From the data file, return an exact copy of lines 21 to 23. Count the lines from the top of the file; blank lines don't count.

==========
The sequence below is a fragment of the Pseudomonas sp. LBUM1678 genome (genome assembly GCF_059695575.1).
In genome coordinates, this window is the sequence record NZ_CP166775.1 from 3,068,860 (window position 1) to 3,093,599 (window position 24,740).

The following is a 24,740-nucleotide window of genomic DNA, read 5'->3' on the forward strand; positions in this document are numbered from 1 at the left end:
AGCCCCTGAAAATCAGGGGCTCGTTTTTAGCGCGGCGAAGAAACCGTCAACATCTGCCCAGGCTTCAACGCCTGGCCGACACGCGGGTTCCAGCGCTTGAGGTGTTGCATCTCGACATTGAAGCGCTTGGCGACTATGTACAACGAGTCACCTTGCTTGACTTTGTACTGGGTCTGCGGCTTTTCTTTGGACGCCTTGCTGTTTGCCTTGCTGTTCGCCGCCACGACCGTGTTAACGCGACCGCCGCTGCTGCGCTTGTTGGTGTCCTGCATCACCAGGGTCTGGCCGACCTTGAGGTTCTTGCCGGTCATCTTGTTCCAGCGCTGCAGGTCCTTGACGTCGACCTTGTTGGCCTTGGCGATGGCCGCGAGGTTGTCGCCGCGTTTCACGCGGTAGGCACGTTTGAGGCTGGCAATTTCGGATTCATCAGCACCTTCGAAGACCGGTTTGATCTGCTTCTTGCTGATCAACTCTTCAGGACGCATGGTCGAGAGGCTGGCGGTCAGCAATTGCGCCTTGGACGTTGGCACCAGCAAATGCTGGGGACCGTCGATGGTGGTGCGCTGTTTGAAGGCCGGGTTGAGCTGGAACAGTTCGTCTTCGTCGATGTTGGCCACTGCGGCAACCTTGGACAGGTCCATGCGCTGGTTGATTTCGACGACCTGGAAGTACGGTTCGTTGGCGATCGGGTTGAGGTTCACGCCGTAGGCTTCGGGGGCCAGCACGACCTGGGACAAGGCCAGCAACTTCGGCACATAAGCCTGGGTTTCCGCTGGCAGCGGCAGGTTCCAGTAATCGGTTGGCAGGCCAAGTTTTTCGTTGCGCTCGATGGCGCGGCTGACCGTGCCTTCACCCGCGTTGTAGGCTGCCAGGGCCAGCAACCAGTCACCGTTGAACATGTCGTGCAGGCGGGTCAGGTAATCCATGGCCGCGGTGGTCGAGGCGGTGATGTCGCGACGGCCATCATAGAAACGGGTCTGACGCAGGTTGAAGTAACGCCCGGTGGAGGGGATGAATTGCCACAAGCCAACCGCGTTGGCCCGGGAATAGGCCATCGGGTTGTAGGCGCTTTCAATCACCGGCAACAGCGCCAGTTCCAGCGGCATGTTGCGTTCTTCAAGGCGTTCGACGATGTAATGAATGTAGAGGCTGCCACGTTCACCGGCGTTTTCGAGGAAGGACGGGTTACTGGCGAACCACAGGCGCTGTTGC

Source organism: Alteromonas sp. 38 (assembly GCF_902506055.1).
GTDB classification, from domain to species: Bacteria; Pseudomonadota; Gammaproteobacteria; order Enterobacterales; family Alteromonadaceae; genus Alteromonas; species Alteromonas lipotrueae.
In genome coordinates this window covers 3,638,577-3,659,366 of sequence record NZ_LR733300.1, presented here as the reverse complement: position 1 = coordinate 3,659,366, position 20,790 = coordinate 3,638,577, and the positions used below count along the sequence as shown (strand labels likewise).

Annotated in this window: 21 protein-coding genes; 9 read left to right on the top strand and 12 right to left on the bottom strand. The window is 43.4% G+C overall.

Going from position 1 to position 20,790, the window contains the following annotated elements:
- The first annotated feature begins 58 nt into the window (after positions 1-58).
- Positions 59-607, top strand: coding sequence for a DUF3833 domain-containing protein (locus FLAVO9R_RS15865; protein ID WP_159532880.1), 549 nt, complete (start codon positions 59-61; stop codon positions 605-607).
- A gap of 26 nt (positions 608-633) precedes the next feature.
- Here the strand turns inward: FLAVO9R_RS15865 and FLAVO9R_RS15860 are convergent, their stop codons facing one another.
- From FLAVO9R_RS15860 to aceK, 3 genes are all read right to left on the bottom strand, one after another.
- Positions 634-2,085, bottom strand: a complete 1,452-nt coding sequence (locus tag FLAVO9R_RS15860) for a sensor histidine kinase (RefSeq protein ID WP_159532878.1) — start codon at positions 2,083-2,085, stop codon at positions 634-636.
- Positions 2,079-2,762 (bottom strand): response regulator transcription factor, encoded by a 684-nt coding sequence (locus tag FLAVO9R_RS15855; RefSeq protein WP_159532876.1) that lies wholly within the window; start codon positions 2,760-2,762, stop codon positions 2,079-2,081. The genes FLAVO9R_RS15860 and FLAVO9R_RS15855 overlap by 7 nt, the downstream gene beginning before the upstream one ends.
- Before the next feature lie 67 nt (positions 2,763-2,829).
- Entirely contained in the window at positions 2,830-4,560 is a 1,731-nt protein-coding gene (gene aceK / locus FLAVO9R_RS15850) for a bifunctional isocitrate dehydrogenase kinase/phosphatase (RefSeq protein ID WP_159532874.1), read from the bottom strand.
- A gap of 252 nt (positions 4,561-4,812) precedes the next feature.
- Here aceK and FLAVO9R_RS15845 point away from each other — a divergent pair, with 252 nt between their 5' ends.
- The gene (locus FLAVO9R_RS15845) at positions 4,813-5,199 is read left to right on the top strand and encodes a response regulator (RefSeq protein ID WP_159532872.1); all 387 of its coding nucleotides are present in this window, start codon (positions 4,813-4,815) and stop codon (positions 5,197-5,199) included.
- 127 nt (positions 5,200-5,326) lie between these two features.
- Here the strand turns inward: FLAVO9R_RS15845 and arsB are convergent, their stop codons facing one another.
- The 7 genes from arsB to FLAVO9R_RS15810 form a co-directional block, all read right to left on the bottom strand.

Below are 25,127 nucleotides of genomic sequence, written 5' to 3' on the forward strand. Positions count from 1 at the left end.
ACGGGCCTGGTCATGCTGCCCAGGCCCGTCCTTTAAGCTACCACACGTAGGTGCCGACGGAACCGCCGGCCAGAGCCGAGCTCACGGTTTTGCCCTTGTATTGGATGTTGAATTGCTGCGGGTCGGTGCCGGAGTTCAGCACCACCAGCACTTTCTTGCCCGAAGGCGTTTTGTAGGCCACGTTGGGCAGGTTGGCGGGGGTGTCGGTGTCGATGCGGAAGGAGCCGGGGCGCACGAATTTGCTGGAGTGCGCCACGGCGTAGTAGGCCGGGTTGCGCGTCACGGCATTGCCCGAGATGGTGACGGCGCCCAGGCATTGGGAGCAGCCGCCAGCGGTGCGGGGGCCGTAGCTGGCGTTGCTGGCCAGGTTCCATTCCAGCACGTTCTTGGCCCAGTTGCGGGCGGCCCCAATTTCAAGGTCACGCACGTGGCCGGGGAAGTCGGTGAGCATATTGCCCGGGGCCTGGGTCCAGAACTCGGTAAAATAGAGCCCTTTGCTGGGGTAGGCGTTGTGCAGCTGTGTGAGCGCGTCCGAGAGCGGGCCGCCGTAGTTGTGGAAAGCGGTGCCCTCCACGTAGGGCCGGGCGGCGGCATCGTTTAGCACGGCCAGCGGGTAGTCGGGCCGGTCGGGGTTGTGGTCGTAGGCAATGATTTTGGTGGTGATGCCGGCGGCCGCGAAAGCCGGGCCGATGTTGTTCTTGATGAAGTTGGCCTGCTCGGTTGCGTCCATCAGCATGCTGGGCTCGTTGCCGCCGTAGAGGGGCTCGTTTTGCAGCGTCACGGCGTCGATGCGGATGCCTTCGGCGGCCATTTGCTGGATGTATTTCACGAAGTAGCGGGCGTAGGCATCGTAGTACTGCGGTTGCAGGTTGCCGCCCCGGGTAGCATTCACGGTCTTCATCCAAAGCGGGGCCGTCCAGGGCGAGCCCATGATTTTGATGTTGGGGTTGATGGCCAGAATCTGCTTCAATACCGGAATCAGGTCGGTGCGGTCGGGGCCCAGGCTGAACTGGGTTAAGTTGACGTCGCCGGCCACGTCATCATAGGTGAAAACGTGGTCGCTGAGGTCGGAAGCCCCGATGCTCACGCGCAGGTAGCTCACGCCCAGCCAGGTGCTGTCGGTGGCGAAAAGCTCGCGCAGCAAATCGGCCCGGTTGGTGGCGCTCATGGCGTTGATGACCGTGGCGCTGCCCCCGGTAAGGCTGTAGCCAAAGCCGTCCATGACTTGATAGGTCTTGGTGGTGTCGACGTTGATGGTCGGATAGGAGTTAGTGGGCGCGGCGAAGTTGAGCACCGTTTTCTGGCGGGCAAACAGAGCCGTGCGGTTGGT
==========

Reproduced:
- The gene (locus FLAVO9R_RS15845) at positions 4,813-5,199 is read left to right on the top strand and encodes a response regulator (RefSeq protein ID WP_159532872.1); all 387 of its coding nucleotides are present in this window, start codon (positions 4,813-4,815) and stop codon (positions 5,197-5,199) included.
- 127 nt (positions 5,200-5,326) lie between these two features.
- Here the strand turns inward: FLAVO9R_RS15845 and arsB are convergent, their stop codons facing one another.